Saturday, August 11, 2007

It's the SPENDING, Stupid!

Only yesterday (or so it seems) the Republican-dominated Wisconsin Legislature utterly failed to pass TABOR.

As it happens, I am not comfortable with the State's arrogance in making spend/tax decisions on behalf of local Gummints. It's a clear violation of the Principle of Subsidiarity, and that Principle is implicitly endorsed in the text of the 9th/10th Amendments to the Constitution.

That doesn't make the supporters of TABOR (or like legislation) evil; but it does emphatically undermine their position.

Another part of the problem for the Leggies was the question: exactly what do we restrain? Taxes? or Spending?

My answer (when asked by a legislator) was Spending!! By all means, Spending!!

Always nice to know that I'm right, even though it was the Clinton Administration which proved it.

Federal spending declined as a share of national income during President Clinton's two terms in the 1990s. Fiscal responsibility -- the need to curb the budget deficit -- was a consistent theme. The deficits that Clinton inherited, which put the squeeze on spending, were bequeathed by the earlier large tax cuts (and increases in defense spending) of the Reagan administration.

There is NO argument that the Reagan tax cuts were "bad." In fact, we all know that Fed revenues hockey-sticked UP following the tax cuts. The problem was that Fed spending (not only on defense, by the way) ALSO hockey-sticked up--at a rate greater than revenue increases.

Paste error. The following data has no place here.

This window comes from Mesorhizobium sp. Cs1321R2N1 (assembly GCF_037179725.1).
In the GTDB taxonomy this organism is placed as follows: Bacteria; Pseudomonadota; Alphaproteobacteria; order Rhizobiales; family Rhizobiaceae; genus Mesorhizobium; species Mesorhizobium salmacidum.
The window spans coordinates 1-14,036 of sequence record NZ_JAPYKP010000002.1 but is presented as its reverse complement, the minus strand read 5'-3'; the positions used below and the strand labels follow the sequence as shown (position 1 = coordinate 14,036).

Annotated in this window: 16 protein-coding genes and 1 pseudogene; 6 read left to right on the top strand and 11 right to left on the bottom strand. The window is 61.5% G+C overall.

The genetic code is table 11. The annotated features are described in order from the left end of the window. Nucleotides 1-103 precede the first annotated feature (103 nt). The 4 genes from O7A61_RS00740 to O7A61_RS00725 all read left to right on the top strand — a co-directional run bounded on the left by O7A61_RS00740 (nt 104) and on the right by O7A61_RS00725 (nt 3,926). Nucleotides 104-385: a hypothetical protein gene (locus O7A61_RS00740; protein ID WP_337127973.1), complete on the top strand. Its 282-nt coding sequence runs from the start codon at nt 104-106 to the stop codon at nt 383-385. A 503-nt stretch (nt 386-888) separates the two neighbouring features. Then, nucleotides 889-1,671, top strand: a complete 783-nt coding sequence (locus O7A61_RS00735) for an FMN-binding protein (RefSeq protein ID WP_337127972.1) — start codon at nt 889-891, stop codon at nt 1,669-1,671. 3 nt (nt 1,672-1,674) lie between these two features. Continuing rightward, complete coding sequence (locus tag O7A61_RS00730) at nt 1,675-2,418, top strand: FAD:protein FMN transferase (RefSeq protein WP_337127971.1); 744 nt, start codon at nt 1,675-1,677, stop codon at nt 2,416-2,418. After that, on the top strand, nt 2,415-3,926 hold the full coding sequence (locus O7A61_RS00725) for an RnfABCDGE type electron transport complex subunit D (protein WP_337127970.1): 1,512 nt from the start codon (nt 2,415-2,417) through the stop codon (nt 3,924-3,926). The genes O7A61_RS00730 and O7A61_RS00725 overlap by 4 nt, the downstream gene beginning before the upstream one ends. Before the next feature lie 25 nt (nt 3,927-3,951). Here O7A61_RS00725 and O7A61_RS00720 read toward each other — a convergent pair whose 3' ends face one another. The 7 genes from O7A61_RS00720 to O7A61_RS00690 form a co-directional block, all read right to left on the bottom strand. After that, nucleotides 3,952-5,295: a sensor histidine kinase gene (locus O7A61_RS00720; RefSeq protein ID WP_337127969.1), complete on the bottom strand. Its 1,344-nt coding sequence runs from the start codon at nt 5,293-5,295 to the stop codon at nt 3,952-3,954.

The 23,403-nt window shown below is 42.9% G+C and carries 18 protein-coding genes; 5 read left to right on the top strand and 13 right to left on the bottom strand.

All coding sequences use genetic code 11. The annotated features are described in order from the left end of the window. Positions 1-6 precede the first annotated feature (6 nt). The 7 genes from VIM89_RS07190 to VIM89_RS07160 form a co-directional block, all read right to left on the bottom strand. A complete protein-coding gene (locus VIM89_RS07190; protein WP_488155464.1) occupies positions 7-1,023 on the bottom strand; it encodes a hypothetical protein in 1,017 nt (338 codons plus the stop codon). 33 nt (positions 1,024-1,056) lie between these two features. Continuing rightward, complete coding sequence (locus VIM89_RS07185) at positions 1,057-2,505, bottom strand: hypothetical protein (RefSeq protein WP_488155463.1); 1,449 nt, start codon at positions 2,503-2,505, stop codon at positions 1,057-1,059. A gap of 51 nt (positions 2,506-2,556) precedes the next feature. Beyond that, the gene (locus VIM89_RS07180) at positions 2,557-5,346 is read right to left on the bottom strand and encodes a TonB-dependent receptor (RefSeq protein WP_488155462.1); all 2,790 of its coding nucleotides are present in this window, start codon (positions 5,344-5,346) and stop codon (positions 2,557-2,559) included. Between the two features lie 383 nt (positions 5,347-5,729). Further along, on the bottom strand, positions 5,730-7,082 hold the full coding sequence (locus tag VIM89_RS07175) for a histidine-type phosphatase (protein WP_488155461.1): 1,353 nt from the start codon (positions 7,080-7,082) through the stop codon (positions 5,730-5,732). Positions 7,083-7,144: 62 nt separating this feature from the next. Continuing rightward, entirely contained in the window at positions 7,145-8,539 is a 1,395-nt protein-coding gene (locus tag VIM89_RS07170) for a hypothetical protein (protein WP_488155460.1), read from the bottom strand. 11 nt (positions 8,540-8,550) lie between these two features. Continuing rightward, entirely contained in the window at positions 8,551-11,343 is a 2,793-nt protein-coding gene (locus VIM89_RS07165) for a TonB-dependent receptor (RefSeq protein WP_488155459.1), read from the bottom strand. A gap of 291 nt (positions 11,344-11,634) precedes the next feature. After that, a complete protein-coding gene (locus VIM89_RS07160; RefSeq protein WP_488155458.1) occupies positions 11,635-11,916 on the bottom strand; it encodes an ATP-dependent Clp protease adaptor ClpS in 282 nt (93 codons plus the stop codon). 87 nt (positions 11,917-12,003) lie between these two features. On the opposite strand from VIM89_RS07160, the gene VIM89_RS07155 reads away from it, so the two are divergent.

A new study [PDF] by Richard Vedder and Jonathan Leirer for the congressional Joint Economic Committee, for instance, found that over the past 60 years every dollar raised in extra taxes has given rise to more than a dollar in extra spending.

Here's a "DOH" for you: in general terms, the "Supply-Side/Republican" people don't care about deficits--they reduce taxes because it's politically popular. This is called "starve the beast" rhetoric. Conversely, the Democrats care about deficits--and figure that the "right thing to do" is to increase taxes. But when they increase taxes, they ALSO increase program expenditures, continuing the deficits. Sometimes (Clinton is an example) they actually reduce the deficits, but leave massive downstream minefields.

"Starve the beast" exponents are not demanding packages of lower taxes and lower spending. They are saying that lower taxes will sooner or later wear spending down anyway. When you look at those cases -- instances where taxes have been cut independently, with no connection to new spending plans -- spending does not fall, say the Romers. In fact, it rises a bit. "Starve the beast" does not work.

The commonality between the "starve/supply-side" gang and the Democrats is easy to spot: they BOTH spend money as though it were going out of style.

And therein, my friends, lies the answer.

No PIG (Party-In-Government) member in his right mind will act on that, of course.

HT: McIlheran

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